Disclaimer: We were provided a copy of this book for the purposes of this preview. The pictures below show the final production copy you can expect to receive when ordering this game. Check out the publisher’s website to get your hands on this unique party game! -L

You’re Pulling My Leg! is a party game of bluffing and storytelling in which players are trying to be the first to earn 21 points. The rules are simple, the gameplay is straightforward, and it can even be played remotely!

To setup the game, every player needs a coin and a way to keep track of their score (paper/pencil, notes on a phone, etc.). Every player begins the game with 7 points. To start the game, choose a player to be the first Storyteller. The Storyteller selects a card from the book, reads the three questions on their chosen card, and chooses 1 to answer. The Storyteller then flips their coin – if HEADS, the answer must be a true story, but if TAILS, the answer must be false and untrue in essence. Only the Storyteller knows the result of the coin flip. The Storyteller proceeds to answer the question, telling a story dictated by their coin flip result.

After the Storyteller has told their response to the chosen question, the remaining players will vote (with points) on whether they believe the story was true or false. Players can vote with up to 3 points, and votes are revealed simultaneously. If you believe the story is TRUE, you vote with 1, 2, or 3 fingers pointing UP, and if you believe the story is FALSE, you vote with 1, 2, or 3 fingers pointing DOWN. After everyone has voted, the Storyteller reveals whether the story was true or false, and points are added/deducted accordingly. If a player voted correctly, they add the number of points with which they voted to their score. If they voted incorrectly, subtract the voted points from their score. The Storyteller can earn 1 point for each other player they have fooled, up to a maximum of 3 points per story. After tallying points, choose a new Storyteller and begin again – each player should have a chance to be the Storyteller once before repeating Storytellers. Play continues in this fashion until one player has scored 21 points, and is declared the winner!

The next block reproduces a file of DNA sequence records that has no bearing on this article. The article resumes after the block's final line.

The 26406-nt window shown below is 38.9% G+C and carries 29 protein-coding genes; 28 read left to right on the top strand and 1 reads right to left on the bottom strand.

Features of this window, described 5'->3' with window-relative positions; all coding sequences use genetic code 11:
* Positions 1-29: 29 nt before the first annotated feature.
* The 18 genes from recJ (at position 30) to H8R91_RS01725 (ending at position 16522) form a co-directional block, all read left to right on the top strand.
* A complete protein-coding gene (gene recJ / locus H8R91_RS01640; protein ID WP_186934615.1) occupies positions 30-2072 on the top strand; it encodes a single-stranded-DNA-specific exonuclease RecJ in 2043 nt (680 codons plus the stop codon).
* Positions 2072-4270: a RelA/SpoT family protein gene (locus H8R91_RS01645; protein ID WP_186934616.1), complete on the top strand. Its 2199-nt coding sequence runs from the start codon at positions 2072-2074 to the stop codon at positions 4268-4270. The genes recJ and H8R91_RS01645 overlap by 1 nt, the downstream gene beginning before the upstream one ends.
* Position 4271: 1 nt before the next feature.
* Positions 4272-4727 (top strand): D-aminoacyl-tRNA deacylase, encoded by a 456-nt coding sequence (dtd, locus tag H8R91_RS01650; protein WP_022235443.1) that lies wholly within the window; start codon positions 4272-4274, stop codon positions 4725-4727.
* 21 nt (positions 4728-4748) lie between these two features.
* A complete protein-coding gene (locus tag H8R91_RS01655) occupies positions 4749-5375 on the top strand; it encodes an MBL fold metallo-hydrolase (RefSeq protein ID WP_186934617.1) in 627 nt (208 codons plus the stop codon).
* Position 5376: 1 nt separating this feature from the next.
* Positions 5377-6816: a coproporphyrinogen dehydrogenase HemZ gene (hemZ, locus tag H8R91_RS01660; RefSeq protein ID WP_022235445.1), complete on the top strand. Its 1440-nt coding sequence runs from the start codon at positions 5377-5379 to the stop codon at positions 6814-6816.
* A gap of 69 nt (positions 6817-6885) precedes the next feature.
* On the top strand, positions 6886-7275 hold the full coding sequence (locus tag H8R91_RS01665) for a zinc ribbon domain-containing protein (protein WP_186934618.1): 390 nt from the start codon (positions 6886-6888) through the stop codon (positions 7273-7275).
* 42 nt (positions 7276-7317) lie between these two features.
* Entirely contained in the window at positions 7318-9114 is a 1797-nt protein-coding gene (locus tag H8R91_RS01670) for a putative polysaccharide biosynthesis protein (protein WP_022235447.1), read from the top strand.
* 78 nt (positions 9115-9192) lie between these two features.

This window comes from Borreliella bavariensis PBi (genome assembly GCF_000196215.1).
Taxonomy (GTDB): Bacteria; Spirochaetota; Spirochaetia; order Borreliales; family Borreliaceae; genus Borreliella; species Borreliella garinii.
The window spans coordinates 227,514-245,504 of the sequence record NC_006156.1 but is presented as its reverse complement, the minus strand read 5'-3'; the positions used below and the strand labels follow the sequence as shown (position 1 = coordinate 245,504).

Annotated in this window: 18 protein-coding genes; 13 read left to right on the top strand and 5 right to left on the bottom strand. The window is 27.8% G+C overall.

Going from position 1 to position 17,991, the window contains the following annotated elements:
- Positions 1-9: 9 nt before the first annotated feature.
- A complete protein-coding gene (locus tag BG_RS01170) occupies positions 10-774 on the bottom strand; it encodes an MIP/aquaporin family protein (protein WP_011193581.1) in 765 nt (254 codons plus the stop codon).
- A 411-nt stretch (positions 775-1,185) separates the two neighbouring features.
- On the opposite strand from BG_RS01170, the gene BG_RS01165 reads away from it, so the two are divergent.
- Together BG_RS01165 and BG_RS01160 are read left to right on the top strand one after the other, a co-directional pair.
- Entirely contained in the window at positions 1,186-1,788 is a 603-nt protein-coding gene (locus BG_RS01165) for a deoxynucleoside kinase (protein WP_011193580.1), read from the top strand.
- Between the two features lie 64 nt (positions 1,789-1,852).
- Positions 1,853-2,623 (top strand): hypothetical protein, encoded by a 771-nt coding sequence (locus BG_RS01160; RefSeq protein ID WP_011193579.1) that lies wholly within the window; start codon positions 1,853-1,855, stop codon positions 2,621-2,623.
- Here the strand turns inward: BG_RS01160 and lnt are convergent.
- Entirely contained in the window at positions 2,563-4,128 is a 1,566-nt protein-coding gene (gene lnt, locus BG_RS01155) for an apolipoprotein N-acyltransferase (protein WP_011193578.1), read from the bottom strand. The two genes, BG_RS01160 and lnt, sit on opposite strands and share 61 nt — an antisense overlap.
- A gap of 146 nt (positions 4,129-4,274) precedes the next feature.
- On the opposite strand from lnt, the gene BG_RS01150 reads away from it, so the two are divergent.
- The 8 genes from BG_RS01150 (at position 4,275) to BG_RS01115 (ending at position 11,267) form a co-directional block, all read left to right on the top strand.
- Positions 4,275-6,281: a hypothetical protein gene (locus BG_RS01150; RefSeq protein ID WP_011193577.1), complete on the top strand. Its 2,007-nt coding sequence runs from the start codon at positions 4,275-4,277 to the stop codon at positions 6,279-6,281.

At this point in my life, the thing I love about You’re Pulling My Leg! the most is that it can be played remotely. Everybody does not need to have an individual copy of the book to play via video chat or conference call. As long as one person has the book, your group can play! Instead of having each player read their own cards then, the owner of the book reads the cards aloud and the Storyteller chooses their question that way. The only supplies needed, apart from 1 copy of the book, are a coin and a way to track your score. Easy as pie. Another aspect of this game that I really enjoy is that it is pretty light-hearted in nature. Yes, there is an element of deception and bluffing, but it is all done in a light and quirky way. I especially enjoy this because I am a notoriously bad liar, and most bluffing games stress me out. But the ability to choose my question, and then weave a (hopefully) convincing story for my opponents takes some of that pressure off and allows me to really be creative and have fun.

That being said, one tricky thing about this game is that when coming up with a false story, if must be false in essence. You cannot tell a mostly true story with a few trivial details changed. People who have trouble with storytelling or improv-type scenarios might have some difficulty in coming up with an appropriate story for the different questions. Just something to be aware of – you have to be able to come up with a story on the fly, with no hints or help whatsoever. Another tricky, yet usually fun, aspect of this game is that some cards have a Wild feature which can immediately affect someone’s score. For example, one Wild feature might say “Player with the longest hair gains 3 points.” That goes into effect immediately once the card is selected, and can put a fun twist and some good-natured take-that into this storytelling game. The process of voting with points adds an element of strategy as well. How confident are you that someone’s story is TRUE? Are you willing to bet 3 points on it? It’s a balance of risk and reward, and that adds excitement to the game table.